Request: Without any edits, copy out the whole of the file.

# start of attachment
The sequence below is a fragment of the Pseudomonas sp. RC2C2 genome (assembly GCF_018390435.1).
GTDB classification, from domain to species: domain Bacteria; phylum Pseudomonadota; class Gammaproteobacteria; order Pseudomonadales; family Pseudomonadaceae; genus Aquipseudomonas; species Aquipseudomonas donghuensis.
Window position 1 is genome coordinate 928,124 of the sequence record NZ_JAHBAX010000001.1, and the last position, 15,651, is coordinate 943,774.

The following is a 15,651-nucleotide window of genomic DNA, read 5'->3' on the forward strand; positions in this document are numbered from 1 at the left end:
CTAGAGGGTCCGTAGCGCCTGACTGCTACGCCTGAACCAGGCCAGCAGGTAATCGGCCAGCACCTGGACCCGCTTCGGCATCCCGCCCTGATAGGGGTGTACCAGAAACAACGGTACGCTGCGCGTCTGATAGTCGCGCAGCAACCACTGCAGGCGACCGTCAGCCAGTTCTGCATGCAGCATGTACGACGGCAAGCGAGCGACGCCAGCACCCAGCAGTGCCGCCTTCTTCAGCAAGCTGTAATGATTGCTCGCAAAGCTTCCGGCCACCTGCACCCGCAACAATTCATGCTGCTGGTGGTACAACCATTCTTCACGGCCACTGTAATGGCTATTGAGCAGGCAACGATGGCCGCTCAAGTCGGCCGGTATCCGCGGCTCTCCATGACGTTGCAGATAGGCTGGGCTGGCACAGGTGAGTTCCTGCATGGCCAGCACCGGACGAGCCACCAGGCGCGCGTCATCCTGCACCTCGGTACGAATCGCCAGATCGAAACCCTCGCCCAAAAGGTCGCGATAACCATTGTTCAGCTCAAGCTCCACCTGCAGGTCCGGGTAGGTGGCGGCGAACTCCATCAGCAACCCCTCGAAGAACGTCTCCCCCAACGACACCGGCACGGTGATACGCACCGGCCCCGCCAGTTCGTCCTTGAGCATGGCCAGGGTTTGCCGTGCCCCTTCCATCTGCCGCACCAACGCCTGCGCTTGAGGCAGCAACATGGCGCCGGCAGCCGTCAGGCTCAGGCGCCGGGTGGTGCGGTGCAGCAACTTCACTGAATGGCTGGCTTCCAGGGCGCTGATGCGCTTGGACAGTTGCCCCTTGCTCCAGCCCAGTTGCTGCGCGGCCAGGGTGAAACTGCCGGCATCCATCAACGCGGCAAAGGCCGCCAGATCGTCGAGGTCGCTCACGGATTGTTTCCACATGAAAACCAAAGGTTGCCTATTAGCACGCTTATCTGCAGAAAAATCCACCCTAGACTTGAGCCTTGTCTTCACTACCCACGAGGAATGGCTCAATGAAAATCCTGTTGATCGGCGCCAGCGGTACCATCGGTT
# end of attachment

The sequence below is a fragment of the Pseudomonas sp. RC2C2 genome (assembly GCF_018390435.1).
GTDB classification, from domain to species: domain Bacteria; phylum Pseudomonadota; class Gammaproteobacteria; order Pseudomonadales; family Pseudomonadaceae; genus Aquipseudomonas; species Aquipseudomonas donghuensis.
Window position 1 is genome coordinate 928,124 of the sequence record NZ_JAHBAX010000001.1, and the last position, 15,651, is coordinate 943,774.

The following is a 15,651-nucleotide window of genomic DNA, read 5'->3' on the forward strand; positions in this document are numbered from 1 at the left end:
CTAGAGGGTCCGTAGCGCCTGACTGCTACGCCTGAACCAGGCCAGCAGGTAATCGGCCAGCACCTGGACCCGCTTCGGCATCCCGCCCTGATAGGGGTGTACCAGAAACAACGGTACGCTGCGCGTCTGATAGTCGCGCAGCAACCACTGCAGGCGACCGTCAGCCAGTTCTGCATGCAGCATGTACGACGGCAAGCGAGCGACGCCAGCACCCAGCAGTGCCGCCTTCTTCAGCAAGCTGTAATGATTGCTCGCAAAGCTTCCGGCCACCTGCACCCGCAACAATTCATGCTGCTGGTGGTACAACCATTCTTCACGGCCACTGTAATGGCTATTGAGCAGGCAACGATGGCCGCTCAAGTCGGCCGGTATCCGCGGCTCTCCATGACGTTGCAGATAGGCTGGGCTGGCACAGGTGAGTTCCTGCATGGCCAGCACCGGACGAGCCACCAGGCGCGCGTCATCCTGCACCTCGGTACGAATCGCCAGATCGAAACCCTCGCCCAAAAGGTCGCGATAACCATTGTTCAGCTCAAGCTCCACCTGCAGGTCCGGGTAGGTGGCGGCGAACTCCATCAGCAACCCCTCGAAGAACGTCTCCCCCAACGACACCGGCACGGTGATACGCACCGGCCCCGCCAGTTCGTCCTTGAGCATGGCCAGGGTTTGCCGTGCCCCTTCCATCTGCCGCACCAACGCCTGCGCTTGAGGCAGCAACATGGCGCCGGCAGCCGTCAGGCTCAGGCGCCGGGTGGTGCGGTGCAGCAACTTCACTGAATGGCTGGCTTCCAGGGCGCTGATGCGCTTGGACAGTTGCCCCTTGCTCCAGCCCAGTTGCTGCGCGGCCAGGGTGAAACTGCCGGCATCCATCAACGCGGCAAAGGCCGCCAGATCGTCGAGGTCGCTCACGGATTGTTTCCACATGAAAACCAAAGGTTGCCTATTAGCACGCTTATCTGCAGAAAAATCCACCCTAGACTTGAGCCTTGTCTTCACTACCCACGAGGAATGGCTCAATGAAAATCCTGTTGATCGGCGCCAGCGGTACCATCGGTT